Yes, that makes sense, but it also throws extra light on the racism inherent in her works, and especially this one. Her racism and what we today would call classism are intertwined. I didn’t list that above – my privilege is showing. I was irritated by it in the novel, but it didn’t jump out as much in memory because it’s not so much of a problem for me personally.

  3. kitwhitfield says:

    Cameron’s one of those authors who can make a massive difference if your way of creating things – your imagination, or your soul, or whatever you want to call it – harmonises with hers. You have to do the things she recommends; it’s kind of like Cognitive Behavioural Therapy in that way, by which I mean that both sound simplistic but are surprisingly effective in practice … but if someone tries her methods and they don’t work out, then they’re just not that kind of artist. I love her stuff – it pulled me out of a truly ghastly block and allowed me to finish my second novel – but I doubt she works for everyone. Large world, contains multitudes, all that.

    Fortune, I haven’t read, so I should probably not run my mouth about her. Would I be right in saying that she mixes her own sexuality in with the philosophy?

    If so … well, that’s an explosive combination. Mixing sexuality with art is one of the basic human activities, but art, at its most vital, depends on a degree of negative capability. Philosophy, on the other hand, is a pretty dangerous element to combine with sex. You start to get rationalisations – and when you’re rationalising something as red in tooth and claw as desire, there’s trouble in store.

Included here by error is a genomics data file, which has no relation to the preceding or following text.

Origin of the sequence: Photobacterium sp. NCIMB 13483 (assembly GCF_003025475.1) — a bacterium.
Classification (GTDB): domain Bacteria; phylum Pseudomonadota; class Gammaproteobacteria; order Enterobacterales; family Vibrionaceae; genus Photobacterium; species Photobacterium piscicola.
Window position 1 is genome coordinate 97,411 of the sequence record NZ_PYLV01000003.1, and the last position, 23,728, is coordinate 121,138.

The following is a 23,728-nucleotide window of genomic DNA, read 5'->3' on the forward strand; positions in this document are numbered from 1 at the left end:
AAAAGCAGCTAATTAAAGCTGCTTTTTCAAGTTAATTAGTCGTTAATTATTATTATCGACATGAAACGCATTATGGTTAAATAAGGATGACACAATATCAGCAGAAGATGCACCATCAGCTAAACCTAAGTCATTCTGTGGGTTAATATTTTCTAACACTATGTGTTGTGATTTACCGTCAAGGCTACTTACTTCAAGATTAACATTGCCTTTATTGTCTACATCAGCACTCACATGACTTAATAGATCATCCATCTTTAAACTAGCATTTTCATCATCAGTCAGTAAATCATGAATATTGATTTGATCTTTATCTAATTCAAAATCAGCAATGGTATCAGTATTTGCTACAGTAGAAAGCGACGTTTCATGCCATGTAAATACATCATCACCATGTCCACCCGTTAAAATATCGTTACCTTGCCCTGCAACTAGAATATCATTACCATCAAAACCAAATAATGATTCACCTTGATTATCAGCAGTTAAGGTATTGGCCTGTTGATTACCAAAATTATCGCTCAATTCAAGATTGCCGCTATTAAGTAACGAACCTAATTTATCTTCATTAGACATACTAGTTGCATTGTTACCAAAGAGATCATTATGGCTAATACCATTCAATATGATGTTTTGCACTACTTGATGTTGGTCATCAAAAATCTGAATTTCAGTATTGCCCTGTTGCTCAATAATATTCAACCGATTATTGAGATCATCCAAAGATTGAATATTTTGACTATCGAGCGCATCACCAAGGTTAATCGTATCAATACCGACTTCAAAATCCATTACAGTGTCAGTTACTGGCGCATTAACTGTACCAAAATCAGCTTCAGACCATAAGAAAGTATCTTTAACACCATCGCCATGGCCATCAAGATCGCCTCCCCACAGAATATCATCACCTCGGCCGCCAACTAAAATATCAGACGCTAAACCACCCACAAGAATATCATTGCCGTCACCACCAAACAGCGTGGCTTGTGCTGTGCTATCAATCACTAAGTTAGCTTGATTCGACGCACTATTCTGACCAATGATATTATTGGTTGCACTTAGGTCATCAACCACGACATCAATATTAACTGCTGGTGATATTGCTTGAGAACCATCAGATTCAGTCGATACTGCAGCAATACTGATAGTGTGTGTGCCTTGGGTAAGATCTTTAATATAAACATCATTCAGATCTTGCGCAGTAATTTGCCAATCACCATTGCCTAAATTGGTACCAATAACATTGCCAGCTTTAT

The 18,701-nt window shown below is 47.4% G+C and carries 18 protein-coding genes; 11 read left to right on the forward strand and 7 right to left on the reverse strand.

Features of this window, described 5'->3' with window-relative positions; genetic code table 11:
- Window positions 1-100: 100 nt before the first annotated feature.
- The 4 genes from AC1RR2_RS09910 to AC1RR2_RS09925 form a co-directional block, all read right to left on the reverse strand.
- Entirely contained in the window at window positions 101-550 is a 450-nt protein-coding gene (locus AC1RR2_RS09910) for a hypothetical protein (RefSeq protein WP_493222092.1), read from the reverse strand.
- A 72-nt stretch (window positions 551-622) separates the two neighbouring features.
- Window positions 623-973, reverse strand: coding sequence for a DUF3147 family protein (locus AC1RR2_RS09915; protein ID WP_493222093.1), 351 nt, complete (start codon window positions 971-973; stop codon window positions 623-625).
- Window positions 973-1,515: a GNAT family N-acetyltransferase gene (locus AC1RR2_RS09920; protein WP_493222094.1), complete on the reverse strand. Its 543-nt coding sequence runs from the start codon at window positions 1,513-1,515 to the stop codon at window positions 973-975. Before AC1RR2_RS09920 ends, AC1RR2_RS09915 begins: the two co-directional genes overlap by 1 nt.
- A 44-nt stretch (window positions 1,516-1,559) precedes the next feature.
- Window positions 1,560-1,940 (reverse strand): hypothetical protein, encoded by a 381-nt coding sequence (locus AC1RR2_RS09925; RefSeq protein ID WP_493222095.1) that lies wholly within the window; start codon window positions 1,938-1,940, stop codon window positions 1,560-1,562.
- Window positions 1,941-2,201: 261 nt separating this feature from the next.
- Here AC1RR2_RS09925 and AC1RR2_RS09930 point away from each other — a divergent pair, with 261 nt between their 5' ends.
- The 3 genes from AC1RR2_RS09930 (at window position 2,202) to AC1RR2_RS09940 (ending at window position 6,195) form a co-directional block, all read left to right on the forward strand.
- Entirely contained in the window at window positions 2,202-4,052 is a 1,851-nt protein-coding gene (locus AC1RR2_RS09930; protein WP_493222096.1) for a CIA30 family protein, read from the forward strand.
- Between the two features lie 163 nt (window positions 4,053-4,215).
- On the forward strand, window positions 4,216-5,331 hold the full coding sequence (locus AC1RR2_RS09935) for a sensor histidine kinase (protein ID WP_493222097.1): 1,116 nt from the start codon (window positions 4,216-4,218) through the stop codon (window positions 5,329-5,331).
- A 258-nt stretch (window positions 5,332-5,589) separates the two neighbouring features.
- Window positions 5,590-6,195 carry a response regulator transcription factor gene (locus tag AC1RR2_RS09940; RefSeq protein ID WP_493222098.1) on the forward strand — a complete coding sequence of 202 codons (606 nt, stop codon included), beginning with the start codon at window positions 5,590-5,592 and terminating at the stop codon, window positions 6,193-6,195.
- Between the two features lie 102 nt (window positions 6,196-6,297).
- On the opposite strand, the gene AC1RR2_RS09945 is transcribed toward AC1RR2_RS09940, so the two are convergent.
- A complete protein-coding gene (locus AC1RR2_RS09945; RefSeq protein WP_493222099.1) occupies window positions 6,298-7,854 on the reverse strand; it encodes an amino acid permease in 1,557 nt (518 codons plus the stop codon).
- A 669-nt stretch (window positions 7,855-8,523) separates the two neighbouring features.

It probably says something about changing eras that my first assumption in reading the Fortune quotation was that ‘incoming souls’ referred to third parties and that she was frowning upon monogamy. Reading it to mean children, though … well, I’m married, we have one child and plan to have another – but I’m really troubled by the idea that this means spiritual superiority. I’m troubled by the idea that it means spiritual anything. Fundamentally, it strikes me as commodifying children – have some, get extra blessings, and that’s why you should do it.